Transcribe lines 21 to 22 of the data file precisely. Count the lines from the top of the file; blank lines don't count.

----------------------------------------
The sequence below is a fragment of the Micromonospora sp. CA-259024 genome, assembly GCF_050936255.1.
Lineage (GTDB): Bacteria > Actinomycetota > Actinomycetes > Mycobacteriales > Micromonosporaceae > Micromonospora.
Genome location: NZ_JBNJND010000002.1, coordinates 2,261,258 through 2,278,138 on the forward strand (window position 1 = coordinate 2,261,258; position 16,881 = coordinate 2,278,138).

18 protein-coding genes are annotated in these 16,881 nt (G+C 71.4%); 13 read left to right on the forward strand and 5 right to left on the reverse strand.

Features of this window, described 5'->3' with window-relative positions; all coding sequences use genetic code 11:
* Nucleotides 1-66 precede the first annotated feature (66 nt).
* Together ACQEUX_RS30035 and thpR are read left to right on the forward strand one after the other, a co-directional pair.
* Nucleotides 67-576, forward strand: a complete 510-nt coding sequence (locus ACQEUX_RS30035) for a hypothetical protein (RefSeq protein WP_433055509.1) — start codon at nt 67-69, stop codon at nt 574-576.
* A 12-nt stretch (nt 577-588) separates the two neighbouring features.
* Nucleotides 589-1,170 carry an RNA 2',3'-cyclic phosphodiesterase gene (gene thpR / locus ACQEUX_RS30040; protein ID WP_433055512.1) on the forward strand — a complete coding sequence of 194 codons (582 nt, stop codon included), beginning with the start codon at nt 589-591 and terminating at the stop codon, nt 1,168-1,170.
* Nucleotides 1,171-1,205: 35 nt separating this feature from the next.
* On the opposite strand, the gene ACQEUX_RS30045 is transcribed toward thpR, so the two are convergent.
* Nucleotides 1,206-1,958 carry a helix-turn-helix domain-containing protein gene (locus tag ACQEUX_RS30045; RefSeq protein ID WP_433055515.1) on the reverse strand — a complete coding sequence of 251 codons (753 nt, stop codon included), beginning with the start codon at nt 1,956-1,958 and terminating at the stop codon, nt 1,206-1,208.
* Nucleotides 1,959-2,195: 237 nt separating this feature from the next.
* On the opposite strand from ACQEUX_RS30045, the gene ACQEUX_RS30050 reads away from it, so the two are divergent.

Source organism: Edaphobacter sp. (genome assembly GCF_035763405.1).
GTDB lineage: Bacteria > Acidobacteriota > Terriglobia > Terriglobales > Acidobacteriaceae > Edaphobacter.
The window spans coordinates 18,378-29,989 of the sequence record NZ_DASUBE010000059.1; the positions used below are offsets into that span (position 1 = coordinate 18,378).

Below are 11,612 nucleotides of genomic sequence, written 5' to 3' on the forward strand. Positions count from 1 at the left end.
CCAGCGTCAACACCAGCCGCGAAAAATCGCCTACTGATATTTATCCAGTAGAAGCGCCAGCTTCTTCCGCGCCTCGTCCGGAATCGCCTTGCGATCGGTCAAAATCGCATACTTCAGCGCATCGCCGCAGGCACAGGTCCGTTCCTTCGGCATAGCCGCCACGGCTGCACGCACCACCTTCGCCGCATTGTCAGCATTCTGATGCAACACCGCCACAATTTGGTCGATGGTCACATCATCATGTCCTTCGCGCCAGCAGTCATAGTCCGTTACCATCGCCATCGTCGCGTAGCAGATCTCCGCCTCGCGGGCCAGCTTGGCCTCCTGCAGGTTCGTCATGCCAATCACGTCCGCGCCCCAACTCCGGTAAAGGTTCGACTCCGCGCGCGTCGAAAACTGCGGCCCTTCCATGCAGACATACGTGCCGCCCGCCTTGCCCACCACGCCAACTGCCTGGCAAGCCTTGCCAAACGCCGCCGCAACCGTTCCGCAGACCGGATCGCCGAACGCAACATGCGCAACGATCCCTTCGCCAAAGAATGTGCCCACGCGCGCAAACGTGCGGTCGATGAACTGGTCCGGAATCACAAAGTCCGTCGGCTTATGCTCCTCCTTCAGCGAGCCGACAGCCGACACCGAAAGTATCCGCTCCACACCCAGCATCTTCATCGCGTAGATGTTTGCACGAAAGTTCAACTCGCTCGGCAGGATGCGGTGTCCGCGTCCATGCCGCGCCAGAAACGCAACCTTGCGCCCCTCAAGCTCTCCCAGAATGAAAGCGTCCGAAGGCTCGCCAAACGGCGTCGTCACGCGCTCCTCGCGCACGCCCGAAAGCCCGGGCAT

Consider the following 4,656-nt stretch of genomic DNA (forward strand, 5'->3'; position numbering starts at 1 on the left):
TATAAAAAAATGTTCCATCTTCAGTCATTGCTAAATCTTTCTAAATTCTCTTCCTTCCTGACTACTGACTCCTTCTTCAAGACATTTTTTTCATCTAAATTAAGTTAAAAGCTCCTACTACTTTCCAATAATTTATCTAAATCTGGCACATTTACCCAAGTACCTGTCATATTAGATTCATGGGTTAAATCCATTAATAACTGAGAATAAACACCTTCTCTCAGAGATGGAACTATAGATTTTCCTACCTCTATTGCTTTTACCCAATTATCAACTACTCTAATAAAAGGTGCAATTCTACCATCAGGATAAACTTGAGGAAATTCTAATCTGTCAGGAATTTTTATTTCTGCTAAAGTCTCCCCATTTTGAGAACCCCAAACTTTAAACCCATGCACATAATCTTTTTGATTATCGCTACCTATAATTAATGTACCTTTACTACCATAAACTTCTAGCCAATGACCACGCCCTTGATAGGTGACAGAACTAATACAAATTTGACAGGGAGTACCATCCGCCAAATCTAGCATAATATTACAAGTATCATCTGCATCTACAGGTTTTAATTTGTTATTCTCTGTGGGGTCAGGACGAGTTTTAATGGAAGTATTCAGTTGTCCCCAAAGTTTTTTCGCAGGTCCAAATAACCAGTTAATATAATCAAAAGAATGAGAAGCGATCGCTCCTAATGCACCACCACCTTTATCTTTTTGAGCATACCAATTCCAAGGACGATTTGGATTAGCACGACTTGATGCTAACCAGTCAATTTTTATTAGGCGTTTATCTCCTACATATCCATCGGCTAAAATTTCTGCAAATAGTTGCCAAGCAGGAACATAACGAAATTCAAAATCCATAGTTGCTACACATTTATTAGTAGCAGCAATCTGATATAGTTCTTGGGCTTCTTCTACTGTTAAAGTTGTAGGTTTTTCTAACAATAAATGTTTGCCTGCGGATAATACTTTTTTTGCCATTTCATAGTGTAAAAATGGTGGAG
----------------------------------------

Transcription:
Consider the following 4,656-nt stretch of genomic DNA (forward strand, 5'->3'; position numbering starts at 1 on the left):
TATAAAAAAATGTTCCATCTTCAGTCATTGCTAAATCTTTCTAAATTCTCTTCCTTCCTGACTACTGACTCCTTCTTCAAGACATTTTTTTCATCTAAATTAAGTTAAAAGCTCCTACTACTTTCCAATAATTTATCTAAATCTGGCACATTTACCCAAGTACCTGTCATATTAGATTCATGGGTTAAATCCATTAATAACTGAGAATAAACACCTTCTCTCAGAGATGGAACTATAGATTTTCCTACCTCTATTGCTTTTACCCAATTATCAACTACTCTAATAAAAGGTGCAATTCTACCATCAGGATAAACTTGAGGAAATTCTAATCTGTCAGGAATTTTTATTTCTGCTAAAGTCTCCCCATTTTGAGAACCCCAAACTTTAAACCCATGCACATAATCTTTTTGATTATCGCTACCTATAATTAATGTACCTTTACTACCATAAACTTCTAGCCAATGACCACGCCCTTGATAGGTGACAGAACTAATACAAATTTGACAGGGAGTACCATCCGCCAAATCTAGCATAATATTACAAGTATCATCTGCATCTACAGGTTTTAATTTGTTATTCTCTGTGGGGTCAGGACGAGTTTTAATGGAAGTATTCAGTTGTCCCCAAAGTTTTTTCGCAGGTCCAAATAACCAGTTAATATAATCAAAAGAATGAGAAGCGATCGCTCCTAATGCACCACCACCTTTATCTTTTTGAGCATACCAATTCCAAGGACGATTTGGATTAGCACGACTTGATGCTAACCAGTCAATTTTTATTAGGCGTTTATCTCCTACATATCCATCGGCTAAAATTTCTGCAAATAGTTGCCAAGCAGGAACATAACGAAATTCAAAATCCATAGTTGCTACACATTTATTAGTAGCAGCAATCTGATATAGTTCTTGGGCTTCTTCTACTGTTAAAGTTGTAGGTTTTTCTAACAATAAATGTTTGCCTGCGGATAATACTTTTTTTGCCATTTCATAGTGTAAAAATGGTGGAG